Articles Tagged with Junk Bonds

Brokers May Have Downplayed The Risks of Junk High-Yield Bond Funds

Shepherd Smith Edwards and Kantas (SSEK Law Firm at is offering free initial case consultations to investors of the following high-yield bond funds, also known as junk bond funds.

High-yield bond funds tend to have lower-quality bonds. Their portfolios usually include high-income debt securities in which at least 65% of bond assets are unrated or rated poorly at the BB level or lower. While junk-bond funds offer higher yields than other portfolios, they are also more vulnerable to the economy, credit risks, and other adverse events. 

Hundreds of Broker-Dealers May Have Sold Up to $2B of High-Yield Junk Bonds 

InvestmentNews reports that according to an industry insider, GWG Holdings may have issued up to $2B of high-yield junk bonds in recent years. While Emerson Equity is the managing broker-dealer for the GWG Issuer, there may have been hundreds of other broker-dealers that also sold L-Bonds to investors. 

In a January 15, 2022 filing with the US Securities and Exchange Commission (SEC), GWG disclosed that it hasn’t been able to issue $13.6M in principal payments and interest that it owes to L Bond investors. The Dallas-based alternative asset manager has a 30-day grace period to complete the payments or risk default. 

Investors Who Were Sold Telecommunication Company’s Bonds Grapple with Losses 

In its second sale in two months, Frontier Communications Corp. wants to sell $2.8B in junk bonds to help pay for its exit from bankruptcy. 

According to sources that spoke with Bloomberg, this includes new $1.8B first-lien bonds at an about 5.25% yield and another $1B of second-lien notes at a 7 – 7.25% yield. The new bonds, along with an increase to an existing term loan, are meant to allow Frontier to pay back debt it owes that will mature in 2024 and 2026.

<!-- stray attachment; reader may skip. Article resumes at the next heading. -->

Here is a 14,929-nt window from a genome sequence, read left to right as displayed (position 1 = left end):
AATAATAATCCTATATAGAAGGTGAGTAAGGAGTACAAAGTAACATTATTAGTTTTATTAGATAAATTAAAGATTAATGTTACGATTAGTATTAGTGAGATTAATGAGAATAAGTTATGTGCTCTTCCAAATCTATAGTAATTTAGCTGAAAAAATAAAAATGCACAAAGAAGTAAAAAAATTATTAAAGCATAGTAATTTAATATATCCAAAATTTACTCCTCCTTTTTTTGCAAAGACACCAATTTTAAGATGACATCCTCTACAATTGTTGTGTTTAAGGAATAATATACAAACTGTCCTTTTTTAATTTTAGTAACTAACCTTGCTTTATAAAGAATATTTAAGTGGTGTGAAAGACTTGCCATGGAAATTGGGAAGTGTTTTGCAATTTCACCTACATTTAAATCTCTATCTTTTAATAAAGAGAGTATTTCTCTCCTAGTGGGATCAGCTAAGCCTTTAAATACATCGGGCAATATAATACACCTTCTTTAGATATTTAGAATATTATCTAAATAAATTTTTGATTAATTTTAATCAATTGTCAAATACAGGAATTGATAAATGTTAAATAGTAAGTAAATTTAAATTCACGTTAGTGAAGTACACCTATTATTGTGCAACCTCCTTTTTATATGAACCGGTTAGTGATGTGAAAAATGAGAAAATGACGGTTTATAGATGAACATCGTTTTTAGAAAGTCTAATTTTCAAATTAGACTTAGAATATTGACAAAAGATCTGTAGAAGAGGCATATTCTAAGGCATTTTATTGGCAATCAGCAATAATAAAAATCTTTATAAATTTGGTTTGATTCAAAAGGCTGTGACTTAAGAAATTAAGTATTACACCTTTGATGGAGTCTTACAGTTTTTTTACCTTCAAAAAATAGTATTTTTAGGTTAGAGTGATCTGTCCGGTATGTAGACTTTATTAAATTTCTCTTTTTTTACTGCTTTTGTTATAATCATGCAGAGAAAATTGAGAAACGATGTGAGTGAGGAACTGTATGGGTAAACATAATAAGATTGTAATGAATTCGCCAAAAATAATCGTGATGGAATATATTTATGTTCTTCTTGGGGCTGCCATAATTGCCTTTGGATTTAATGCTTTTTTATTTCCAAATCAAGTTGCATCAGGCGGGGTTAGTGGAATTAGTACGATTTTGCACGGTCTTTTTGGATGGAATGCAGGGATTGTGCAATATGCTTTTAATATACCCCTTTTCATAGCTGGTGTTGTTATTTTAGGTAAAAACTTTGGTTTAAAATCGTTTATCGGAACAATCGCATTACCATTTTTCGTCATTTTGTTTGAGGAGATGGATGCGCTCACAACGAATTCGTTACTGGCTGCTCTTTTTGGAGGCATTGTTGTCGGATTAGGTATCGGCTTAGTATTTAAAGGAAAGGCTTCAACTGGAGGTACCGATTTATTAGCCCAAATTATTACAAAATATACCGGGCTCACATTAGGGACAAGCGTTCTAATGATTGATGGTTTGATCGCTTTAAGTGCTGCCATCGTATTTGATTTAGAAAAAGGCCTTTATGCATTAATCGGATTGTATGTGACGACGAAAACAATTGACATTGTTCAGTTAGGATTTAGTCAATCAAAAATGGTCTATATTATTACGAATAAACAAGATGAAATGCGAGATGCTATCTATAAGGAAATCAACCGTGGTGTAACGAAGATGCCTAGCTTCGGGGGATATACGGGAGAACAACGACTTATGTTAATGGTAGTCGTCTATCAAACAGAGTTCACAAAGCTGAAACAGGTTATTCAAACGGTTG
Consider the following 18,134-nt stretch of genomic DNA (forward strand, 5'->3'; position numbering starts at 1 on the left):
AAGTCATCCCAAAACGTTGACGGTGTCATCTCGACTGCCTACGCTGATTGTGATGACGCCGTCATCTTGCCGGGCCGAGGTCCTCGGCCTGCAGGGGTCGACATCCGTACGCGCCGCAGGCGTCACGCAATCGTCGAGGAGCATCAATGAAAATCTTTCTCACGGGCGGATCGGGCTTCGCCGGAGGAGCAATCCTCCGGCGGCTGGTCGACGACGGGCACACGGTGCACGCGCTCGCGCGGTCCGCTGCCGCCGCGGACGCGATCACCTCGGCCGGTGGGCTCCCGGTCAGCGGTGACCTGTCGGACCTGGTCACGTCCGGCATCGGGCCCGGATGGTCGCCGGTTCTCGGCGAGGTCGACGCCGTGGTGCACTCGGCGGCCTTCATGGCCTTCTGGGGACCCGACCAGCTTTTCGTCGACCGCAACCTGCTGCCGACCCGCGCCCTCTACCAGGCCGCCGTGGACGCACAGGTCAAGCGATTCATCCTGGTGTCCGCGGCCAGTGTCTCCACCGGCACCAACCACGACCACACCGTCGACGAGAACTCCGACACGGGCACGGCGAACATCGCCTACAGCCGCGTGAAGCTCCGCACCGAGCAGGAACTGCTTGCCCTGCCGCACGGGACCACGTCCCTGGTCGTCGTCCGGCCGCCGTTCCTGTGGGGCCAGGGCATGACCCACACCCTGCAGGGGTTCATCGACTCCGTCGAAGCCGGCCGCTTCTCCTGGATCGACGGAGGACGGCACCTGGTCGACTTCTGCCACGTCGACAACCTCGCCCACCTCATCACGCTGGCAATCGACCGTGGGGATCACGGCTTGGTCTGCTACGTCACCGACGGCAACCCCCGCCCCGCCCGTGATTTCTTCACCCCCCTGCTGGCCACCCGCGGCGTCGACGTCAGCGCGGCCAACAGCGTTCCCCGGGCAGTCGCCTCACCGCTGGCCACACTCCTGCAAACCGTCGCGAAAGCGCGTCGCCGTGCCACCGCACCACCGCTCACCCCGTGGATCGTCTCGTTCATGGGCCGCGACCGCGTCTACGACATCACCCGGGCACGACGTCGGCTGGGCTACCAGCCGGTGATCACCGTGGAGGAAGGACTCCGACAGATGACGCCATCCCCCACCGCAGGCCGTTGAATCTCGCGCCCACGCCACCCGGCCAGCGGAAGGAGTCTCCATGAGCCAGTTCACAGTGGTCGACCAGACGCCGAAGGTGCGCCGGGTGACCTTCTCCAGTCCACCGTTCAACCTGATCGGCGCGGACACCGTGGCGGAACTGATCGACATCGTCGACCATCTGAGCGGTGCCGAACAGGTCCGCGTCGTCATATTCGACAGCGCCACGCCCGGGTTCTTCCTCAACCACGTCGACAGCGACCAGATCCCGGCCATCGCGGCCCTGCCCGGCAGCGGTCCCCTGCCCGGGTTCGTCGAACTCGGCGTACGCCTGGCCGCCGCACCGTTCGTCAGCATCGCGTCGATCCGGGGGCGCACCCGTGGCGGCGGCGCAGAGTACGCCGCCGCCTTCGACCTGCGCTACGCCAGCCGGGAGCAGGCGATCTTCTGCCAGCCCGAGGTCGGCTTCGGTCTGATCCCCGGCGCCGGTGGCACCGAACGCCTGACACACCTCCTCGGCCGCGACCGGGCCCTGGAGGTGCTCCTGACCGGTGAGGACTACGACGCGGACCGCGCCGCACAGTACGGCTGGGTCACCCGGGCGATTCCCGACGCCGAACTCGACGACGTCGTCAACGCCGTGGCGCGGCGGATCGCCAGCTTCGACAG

Denver Investors May Be Facing Losses from High Yield Bonds  

As the number of COVID-19 cases continues to increase in parts of the US, high-yield junk bonds have been underperforming. 

Not only that, but according to The Wall Street Journal, in early July the growing concern that there may be a bigger wave of pandemic cases coming caused junk bond yields to reach their highest levels in weeks as the high-risk debt “underperformed” in certain credit markets.

Nine Energy Service Bonds Expected to Deteriorate Further

Nine Energy Service, Inc. (NINE) recently announced that the New York Stock Exchange (NYSE) found that the oilfield services company was once more in compliance with the stock exchange’s continued listing standard. 

The news comes less than two months after the NYSE notified the Houston-based company of its noncompliance with this standard after its common stock’s share price dropped to under $1/share over 30 trading days in a row. The $1/share price is the minimum closing price per share allowed for a stock to stay on the NYSE.

Reuters is reporting that the Securities and Exchange Commission is examining the possible liquidity risks involved in high-yield bond funds. The probe comes following the collapse of the Third Avenue’s Focused Credit Fund (TFCVX) in early December. That has been touted as the largest mutual fund failure since the financial crisis of 2007.

The fund failed because of its inability to meet so many investor redemption request following heavy losses in the junk bond market. When the fund couldn’t find more buyers, it ended up having to suspend the redemptions and liquidate.

Now, regulators want to look into the ways in which mutual funds deal with liquidity risks and how such disruptions can impact not just shareholders but also the wider market. Reuters said that last month the SEC notified mutual funds and exchange-traded funds that it wants information about how securities that are less liquid are priced and whether certain parties have questioned these prices.

In particular, reports the news agency, the Commission has specifically asked for daily internal illiquidity calculations from 8/31/15 to 12/15/15, the names of large fund shareholders, disclosures related to liquidity, redemption activity, portfolio composition quality for each fund, and the daily outflow and inflow of information. Fund mangers were reportedly given only 24 hours to provide a little over half of the information requested and another week to hand over the rest of the documents.